The promised volcanos of Ecuador were elusive, lost in the clouds and mist along the route. Cayambe, Pichincha, Cotopaxi, Tungurahua, Chimborazo. Instead, the changing panoramas of villages and farmlands, forests and rivers moved sedately past our windows as Tren Ecuador took us on a leisurely journey from the mountains to the coast.
Encounters with artisans, musicians, crafts men and women and other producers were arranged at each of the many stops.
One of these, San Antonio de Ibarra, is internationally recognised for its wood carvers, great artists and sculptors who have given continuity to the XVth century-born Quito School of Art.
Many along the Tren Crucera route would rely on the patronage of travellers to supplement their incomes and revitalise the village economies.
The knowledgeable guides, Sixto and Adeline, gave so much interesting information about this land and the culture of its people. The itinerary had been designed to give a variety of opportunities to understand Ecuador’s history as well as the geography, geology and economy.
The service staff in the train’s cafeteria/bar, the suppliers of fresh fruit and snacks on board, the accompanying outriders on motor bikes, the security guards staff and stall holders at the stations, and of course, the crews of the steam and diesel locomotives, all had jobs dependant on the successful operation of this venture of Tren Ecuador.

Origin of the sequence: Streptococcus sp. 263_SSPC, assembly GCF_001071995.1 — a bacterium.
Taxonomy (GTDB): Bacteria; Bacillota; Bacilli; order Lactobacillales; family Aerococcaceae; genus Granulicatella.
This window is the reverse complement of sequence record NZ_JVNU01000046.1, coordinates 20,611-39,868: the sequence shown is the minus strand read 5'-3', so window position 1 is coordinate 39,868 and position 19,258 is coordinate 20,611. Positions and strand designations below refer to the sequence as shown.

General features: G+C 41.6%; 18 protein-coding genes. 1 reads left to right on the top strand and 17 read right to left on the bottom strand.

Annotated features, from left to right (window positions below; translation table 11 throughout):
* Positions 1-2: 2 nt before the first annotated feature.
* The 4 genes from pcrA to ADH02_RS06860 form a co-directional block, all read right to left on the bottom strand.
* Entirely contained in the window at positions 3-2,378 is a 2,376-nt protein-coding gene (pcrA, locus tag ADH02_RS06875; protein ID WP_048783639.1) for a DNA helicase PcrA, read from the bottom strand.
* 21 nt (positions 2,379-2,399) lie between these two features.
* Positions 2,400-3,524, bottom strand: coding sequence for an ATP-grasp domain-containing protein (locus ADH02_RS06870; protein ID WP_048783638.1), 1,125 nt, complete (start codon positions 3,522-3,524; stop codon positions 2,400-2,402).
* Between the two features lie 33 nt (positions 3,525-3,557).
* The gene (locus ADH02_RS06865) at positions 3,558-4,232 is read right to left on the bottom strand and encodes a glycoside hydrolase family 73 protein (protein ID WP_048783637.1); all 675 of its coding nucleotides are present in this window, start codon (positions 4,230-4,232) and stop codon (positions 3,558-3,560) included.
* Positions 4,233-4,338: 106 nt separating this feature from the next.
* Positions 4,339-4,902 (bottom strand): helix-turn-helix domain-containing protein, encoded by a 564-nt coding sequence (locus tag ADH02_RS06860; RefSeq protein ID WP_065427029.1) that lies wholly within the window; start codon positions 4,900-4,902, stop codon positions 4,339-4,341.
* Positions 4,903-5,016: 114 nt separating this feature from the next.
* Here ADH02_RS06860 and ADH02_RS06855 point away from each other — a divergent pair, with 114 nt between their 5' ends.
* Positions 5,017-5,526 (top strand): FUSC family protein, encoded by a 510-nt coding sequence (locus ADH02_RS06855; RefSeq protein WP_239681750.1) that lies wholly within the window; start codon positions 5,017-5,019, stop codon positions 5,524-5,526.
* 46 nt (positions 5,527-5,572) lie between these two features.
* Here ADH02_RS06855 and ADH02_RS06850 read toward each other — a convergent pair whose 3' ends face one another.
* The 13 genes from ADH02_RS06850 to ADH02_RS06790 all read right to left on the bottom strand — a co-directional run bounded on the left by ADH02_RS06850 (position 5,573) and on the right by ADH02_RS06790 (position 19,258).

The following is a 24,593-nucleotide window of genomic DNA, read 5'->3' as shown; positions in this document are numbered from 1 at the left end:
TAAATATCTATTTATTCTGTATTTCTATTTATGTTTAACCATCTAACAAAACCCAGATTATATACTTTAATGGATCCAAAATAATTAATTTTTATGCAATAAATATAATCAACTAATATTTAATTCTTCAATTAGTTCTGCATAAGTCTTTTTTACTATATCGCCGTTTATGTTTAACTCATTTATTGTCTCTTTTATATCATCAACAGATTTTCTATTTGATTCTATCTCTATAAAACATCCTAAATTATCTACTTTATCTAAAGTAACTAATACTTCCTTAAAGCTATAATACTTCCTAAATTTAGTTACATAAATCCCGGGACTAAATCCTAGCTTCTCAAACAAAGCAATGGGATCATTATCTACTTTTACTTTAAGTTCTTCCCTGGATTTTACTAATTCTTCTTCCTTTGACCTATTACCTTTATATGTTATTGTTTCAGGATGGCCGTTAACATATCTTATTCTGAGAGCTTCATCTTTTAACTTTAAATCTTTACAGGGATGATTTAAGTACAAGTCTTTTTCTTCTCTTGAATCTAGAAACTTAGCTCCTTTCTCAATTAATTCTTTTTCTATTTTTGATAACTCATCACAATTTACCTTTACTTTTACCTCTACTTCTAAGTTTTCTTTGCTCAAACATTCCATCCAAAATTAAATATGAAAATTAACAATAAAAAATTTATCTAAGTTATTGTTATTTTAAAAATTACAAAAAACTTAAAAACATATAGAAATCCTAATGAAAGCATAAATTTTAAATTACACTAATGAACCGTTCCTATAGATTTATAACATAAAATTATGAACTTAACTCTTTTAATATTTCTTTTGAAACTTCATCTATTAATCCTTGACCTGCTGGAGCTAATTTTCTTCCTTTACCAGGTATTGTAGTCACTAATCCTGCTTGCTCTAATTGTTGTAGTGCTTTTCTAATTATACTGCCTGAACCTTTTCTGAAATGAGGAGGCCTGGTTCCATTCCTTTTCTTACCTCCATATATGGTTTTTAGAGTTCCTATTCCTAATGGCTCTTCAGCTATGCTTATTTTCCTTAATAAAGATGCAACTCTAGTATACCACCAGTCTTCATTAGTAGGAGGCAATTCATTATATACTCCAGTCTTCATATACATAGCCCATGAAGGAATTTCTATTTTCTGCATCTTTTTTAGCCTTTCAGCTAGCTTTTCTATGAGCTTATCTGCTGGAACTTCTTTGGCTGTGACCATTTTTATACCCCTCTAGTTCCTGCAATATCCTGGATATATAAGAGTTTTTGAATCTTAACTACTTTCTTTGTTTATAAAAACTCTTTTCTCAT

Large international companies like Nevado Roses put out the welcome mat for Tren Crucero and provided guides for tours. Rose production makes a significant contribution to the economy of this region in Ecuador.
Haciendas and restaurants were obviously delighted to make Tren Crucero welcome for our overnight stays and lunchtime repasts.
Colourful market stalls were everywhere, proudly displaying colourful Andean handcrafted items in wood, ceramics, beads, wool and other textiles. Market day in Guamote was a special stop. This was a day for local people to trade and although our patronage was welcome, the focus was not on us, but on a busy, family day out.
There is one section of this train track which deserves a special mention – Devil’s Nose – an incredible feat of engineering. (This near-vertical wall of rock was an obstacle to overcome when the rail line was first built to link Guayaquil and Quito (1899-1908). A series of tight zig-zags were carved out of the rock which allowed the train to climb 800m at a gradient of 1-in-18 by going forwards then backwards up the tracks).
A special highlight for everyone on this trip followed a tour and information session at a cocoa plantation. Producers are very proud of this industry which provides the resource for another industry – chocolate! And then…. LUNCH! At the stunning Hacienda La Danesa.
But of course, nothing can surpass the excitement of a steam engine, with all the noise and fuss when it is shunted in to replace the diesel locomotive for the last part of the journey – from Yahuaci to Duran.
What a journey Tren Ecuador! Ama la vida!
Tren Ecuador can be very proud of its faithfully restored steam engines, rebuilt railway tracks, gracious carriages and immaculate stations. The Tren Crucero route opened our eyes to the country and its people.